The word “convergence” won’t mean quite the same thing to the next generation as it does to us. That’s because kids today will come of age in a time when phones were used to play video games, computers could double as a private movie house, and televisions were flipped on to browse the Web. Unlike us, they’ll be living in a world where “ubiquity” is the word -- surrounded by devices.

Paring Down
The most interesting development of the ubiquity age isn’t that we’re surrounded by screens and able to connect to the Internet in myriad ways, from smartphones to televisions to tablets. Most fascinating is that no one device serves as the ultimate Swiss Army Knife, acting as a substitute for all the rest.

Rather, we collect these devices the way golfers keep clubs. On the go, we check movie times on mobile phones. On the couch, we research that movie on a laptop PC or tablet, or we play a game of “Words With Friends” while our significant other watches the big game. Rather than seek a one-size-fits-all solution for computing, consumer behavior indicates that there’s a time and a place for every kind of screen.

All these screens mean that portability and power are both becoming major considerations. Laptop shipments exceeded that of desktops in 2008, and high-end “desktop replacements” -- notebooks with large screens and enough horsepower to handle any computing task -- became the primary computers for many consumers. And a new designation, the netbook, sought to lower the barrier of entry to mobile computing by offering compact laptop PCs at a fraction of the price.

New Device: Ultrabooks
Now, there’s a new category of portable PC to compete with the upstart tablet PC and other flavors of laptop. The ultrabook format is light, thin, fast and portable -- an antidote to the traditional laptop PC. Ultrabook PCs are less than .08 inch thick, weigh around 3.1 pounds and have a battery life of five to eight hours.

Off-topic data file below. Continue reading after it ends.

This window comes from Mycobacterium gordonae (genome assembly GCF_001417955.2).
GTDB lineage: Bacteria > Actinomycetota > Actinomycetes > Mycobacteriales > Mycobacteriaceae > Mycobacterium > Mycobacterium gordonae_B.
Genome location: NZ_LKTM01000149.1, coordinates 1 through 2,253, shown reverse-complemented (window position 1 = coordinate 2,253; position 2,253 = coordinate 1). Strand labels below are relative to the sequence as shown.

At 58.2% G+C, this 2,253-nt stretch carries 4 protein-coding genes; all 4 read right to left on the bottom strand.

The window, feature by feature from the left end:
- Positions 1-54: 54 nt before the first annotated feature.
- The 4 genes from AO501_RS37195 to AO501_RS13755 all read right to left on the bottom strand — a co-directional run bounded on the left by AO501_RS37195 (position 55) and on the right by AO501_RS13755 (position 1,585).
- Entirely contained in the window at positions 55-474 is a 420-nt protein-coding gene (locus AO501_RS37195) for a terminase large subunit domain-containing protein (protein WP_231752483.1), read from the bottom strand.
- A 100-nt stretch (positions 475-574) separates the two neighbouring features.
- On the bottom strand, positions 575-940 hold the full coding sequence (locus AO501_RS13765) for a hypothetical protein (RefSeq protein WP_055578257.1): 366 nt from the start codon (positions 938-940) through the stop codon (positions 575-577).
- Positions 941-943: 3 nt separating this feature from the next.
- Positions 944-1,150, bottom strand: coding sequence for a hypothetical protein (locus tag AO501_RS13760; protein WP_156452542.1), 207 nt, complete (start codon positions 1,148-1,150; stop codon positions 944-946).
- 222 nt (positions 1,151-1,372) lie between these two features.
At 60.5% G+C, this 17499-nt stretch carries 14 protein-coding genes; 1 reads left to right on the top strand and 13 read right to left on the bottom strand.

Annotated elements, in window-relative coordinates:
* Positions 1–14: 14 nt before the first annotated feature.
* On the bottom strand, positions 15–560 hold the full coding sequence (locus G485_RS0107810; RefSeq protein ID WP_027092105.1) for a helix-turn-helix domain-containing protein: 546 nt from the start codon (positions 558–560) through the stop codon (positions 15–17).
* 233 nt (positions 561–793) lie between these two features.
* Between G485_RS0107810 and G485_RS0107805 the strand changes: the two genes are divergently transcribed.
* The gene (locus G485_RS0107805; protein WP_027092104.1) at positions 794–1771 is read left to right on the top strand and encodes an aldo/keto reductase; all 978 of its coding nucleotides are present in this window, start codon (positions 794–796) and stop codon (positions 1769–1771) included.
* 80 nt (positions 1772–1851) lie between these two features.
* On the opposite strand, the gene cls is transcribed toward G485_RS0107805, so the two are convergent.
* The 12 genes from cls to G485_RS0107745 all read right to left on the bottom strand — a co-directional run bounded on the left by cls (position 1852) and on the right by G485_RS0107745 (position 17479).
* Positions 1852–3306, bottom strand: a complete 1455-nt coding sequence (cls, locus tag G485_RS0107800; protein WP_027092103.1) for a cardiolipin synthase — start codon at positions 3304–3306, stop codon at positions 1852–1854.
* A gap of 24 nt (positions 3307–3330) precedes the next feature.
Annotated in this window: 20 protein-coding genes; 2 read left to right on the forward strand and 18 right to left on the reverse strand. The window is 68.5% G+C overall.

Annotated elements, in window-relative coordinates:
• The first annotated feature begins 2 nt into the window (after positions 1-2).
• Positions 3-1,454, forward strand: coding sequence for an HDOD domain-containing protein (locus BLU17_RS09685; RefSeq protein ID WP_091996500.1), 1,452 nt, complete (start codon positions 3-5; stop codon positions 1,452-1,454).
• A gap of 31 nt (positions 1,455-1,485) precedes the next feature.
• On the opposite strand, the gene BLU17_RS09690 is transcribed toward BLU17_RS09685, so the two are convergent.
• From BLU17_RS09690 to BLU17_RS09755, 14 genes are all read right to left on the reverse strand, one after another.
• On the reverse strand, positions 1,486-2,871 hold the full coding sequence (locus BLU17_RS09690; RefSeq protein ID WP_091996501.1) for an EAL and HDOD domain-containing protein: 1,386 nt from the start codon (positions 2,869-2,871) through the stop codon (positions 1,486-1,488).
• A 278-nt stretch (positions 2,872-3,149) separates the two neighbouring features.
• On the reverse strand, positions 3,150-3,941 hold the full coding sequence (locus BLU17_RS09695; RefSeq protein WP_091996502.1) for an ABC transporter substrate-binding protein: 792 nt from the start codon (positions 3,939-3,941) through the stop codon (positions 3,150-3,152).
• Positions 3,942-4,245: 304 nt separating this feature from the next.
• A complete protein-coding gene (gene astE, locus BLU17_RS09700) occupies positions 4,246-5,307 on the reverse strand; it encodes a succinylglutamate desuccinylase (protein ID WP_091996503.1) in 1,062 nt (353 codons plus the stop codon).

“The ultrabook is much more than just a product segment,” says Jim Wong, president of Acer Inc. “It’s a new trend that will become the mainstream for mobile PCs.”

The model for this new kind of laptop is Apple’s MacBook Air, which was introduced in 2008. Apple sold 1.1 million units of their super-thin laptop, and they managed this feat at premium pricing. The next phase of the ultrabook device is to build major appeal by offering similar benefits to Apple’s machine at a consumer-friendly price.

Toshiba’s Portege Z835, which debuted in November of last year, dipped in price to $699 (after a $200 rebate) at Best Buy. Competing ultrabooks include the Hewlett-Packard Folio 13 and the Acer Aspire S3, which both run for about $900. The entry-level MacBook Air is $999.

Early Buzz

Initial reception to the new ultrabooks is positive. Rob Beschizza of Boing Boing called the new ASUS ZENBOOK “very good,” but he cautions against laptops that try to adopt the ultrabook moniker but stray from the design specs that make the new class of computers so attractive in the first place.

Dilip Bhatia, vice president of Lenovo’s ThinkPad business unit, is excited about his company’s contribution to the field. “The ThinkPad X1 Hybrid and T430u ultrabooks represent the next generation in thin and light computing,” he says. “From small businesses that literally live on the road to corporate professionals working in a managed environment, these new crossover laptops fundamentally change the way people think about mobile computing technology.”

Matt McRae, Vizio’s chief technology officer, recently told Business Week that his company’s entry in the ultrabook game was meant to shake things up: “It’s very similar to TV -- we want to get in there and disrupt it,” says McRae. “We think most PCs have been designed for the small-business users, that others have not done a very good job of making them entertainment devices.

With all the new ultrabook models that appeared at CES last week, it’s now just a matter of discovering just how the ultrabook will find its place in our lives next to the televisions, tablets, smartphones and desktops many consumers already have. Nobody could have predicted this 10 years ago, but it seems pretty clear: There’s still plenty of room for this light, new computing upstart.

Photo: @iStockphoto.com/jibilein